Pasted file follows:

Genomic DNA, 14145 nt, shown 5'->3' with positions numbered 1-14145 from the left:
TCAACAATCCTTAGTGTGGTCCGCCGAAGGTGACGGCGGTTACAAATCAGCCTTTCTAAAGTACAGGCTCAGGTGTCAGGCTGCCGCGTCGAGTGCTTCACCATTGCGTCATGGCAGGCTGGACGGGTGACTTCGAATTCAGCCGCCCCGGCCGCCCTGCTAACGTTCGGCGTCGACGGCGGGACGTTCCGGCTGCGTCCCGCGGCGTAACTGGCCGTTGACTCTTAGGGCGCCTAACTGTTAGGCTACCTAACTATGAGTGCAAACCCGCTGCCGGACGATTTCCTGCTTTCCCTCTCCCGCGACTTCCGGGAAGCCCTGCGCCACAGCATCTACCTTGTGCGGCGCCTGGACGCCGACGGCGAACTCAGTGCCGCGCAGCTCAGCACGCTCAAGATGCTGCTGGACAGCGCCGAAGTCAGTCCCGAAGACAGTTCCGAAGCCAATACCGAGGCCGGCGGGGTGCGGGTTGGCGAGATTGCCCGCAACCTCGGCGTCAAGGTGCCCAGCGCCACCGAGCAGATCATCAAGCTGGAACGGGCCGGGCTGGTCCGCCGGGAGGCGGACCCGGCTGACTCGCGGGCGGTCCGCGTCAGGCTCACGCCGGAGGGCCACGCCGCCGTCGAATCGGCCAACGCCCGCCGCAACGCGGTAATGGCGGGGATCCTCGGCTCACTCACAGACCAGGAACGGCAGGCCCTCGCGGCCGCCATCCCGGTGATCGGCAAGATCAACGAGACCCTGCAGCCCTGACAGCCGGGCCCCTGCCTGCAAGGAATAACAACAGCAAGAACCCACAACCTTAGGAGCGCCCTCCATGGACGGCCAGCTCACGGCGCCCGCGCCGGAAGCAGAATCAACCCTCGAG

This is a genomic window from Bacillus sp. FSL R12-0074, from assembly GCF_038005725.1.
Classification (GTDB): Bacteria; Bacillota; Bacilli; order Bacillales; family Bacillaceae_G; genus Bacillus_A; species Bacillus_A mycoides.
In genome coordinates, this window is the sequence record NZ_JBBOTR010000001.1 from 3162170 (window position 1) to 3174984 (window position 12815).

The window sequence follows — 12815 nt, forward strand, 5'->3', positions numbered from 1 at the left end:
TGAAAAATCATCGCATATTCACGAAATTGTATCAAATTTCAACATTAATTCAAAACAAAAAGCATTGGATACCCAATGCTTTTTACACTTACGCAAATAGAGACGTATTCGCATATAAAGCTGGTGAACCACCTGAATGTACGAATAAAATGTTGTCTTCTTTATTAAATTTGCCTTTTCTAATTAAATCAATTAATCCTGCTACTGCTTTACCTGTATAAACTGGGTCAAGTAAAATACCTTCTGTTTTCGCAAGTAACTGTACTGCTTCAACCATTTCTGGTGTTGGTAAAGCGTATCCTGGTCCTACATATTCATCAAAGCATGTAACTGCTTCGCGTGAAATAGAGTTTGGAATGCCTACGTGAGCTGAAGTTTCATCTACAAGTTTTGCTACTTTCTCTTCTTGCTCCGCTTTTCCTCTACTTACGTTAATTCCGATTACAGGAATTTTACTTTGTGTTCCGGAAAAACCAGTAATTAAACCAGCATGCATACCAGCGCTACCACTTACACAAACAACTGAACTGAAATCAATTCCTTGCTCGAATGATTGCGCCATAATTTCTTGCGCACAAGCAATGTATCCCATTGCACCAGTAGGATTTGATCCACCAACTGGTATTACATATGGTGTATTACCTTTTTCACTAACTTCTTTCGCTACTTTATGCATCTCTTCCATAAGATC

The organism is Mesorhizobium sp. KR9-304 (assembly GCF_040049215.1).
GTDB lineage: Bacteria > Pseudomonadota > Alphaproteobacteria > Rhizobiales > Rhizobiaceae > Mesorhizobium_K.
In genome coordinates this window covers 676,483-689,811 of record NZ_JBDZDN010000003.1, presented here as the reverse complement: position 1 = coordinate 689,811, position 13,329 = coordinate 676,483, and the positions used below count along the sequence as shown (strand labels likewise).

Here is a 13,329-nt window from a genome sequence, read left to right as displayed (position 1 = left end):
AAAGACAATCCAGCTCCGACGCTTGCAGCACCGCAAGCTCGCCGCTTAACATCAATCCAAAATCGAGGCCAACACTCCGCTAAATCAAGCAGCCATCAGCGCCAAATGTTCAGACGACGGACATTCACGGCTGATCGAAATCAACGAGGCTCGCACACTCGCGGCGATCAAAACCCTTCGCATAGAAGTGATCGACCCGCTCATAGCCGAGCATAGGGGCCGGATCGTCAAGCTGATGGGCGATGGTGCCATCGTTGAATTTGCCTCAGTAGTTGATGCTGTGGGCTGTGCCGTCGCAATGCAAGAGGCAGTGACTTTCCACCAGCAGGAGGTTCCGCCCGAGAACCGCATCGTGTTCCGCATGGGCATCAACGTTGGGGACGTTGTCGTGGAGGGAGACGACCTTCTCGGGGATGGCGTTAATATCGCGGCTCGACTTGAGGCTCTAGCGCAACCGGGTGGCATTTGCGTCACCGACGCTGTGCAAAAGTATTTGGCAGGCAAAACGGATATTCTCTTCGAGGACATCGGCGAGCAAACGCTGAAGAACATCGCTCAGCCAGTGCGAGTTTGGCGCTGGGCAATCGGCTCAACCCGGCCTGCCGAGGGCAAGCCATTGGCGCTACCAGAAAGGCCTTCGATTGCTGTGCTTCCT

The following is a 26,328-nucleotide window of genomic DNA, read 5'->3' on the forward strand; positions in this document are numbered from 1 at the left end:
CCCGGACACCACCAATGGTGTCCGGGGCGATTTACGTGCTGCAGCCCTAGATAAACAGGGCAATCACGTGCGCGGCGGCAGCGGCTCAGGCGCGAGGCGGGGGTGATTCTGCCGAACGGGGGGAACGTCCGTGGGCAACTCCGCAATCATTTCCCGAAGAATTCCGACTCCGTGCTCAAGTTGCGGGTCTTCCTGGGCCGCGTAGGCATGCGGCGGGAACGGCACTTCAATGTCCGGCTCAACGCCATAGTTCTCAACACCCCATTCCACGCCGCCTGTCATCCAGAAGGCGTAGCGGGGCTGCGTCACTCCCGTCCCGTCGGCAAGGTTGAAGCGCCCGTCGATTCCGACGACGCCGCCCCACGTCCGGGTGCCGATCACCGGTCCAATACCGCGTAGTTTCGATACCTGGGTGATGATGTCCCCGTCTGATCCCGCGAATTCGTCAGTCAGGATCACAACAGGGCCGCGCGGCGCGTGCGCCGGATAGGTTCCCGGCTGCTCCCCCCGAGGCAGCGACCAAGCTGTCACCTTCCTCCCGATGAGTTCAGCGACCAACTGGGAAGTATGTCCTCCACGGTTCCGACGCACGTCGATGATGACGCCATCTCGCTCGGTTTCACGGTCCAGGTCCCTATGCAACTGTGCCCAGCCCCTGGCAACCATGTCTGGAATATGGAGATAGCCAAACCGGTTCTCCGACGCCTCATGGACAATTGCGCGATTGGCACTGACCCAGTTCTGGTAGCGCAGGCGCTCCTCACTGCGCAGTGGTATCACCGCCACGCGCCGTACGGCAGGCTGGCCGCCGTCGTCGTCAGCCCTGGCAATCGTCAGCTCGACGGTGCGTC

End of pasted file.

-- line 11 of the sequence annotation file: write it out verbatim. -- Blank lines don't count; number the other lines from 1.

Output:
Here is a 13,329-nt window from a genome sequence, read left to right as displayed (position 1 = left end):